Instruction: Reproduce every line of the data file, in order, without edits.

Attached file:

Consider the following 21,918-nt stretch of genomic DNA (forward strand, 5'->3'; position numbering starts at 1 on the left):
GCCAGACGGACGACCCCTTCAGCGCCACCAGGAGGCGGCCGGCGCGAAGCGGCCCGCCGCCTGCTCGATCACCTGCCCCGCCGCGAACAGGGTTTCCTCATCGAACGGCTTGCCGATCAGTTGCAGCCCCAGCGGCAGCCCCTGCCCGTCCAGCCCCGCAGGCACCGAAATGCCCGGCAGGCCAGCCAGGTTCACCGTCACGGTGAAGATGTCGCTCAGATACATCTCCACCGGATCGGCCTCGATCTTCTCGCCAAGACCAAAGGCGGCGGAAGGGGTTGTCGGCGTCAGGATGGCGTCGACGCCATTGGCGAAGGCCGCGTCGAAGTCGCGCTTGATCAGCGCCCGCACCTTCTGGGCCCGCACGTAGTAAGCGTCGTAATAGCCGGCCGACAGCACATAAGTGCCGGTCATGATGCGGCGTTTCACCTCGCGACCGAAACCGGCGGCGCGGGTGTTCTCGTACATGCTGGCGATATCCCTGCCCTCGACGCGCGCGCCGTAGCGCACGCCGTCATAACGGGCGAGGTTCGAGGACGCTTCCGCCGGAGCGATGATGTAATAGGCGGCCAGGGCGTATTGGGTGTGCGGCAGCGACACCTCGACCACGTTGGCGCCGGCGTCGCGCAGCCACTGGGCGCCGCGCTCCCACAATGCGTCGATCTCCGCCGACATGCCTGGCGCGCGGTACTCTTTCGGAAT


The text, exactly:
Consider the following 21,918-nt stretch of genomic DNA (forward strand, 5'->3'; position numbering starts at 1 on the left):
GCCAGACGGACGACCCCTTCAGCGCCACCAGGAGGCGGCCGGCGCGAAGCGGCCCGCCGCCTGCTCGATCACCTGCCCCGCCGCGAACAGGGTTTCCTCATCGAACGGCTTGCCGATCAGTTGCAGCCCCAGCGGCAGCCCCTGCCCGTCCAGCCCCGCAGGCACCGAAATGCCCGGCAGGCCAGCCAGGTTCACCGTCACGGTGAAGATGTCGCTCAGATACATCTCCACCGGATCGGCCTCGATCTTCTCGCCAAGACCAAAGGCGGCGGAAGGGGTTGTCGGCGTCAGGATGGCGTCGACGCCATTGGCGAAGGCCGCGTCGAAGTCGCGCTTGATCAGCGCCCGCACCTTCTGGGCCCGCACGTAGTAAGCGTCGTAATAGCCGGCCGACAGCACATAAGTGCCGGTCATGATGCGGCGTTTCACCTCGCGACCGAAACCGGCGGCGCGGGTGTTCTCGTACATGCTGGCGATATCCCTGCCCTCGACGCGCGCGCCGTAGCGCACGCCGTCATAACGGGCGAGGTTCGAGGACGCTTCCGCCGGAGCGATGATGTAATAGGCGGCCAGGGCGTATTGGGTGTGCGGCAGCGACACCTCGACCACGTTGGCGCCGGCGTCGCGCAGCCACTGGGCGCCGCGCTCCCACAATGCGTCGATCTCCGCCGACATGCCTGGCGCGCGGTACTCTTTCGGAAT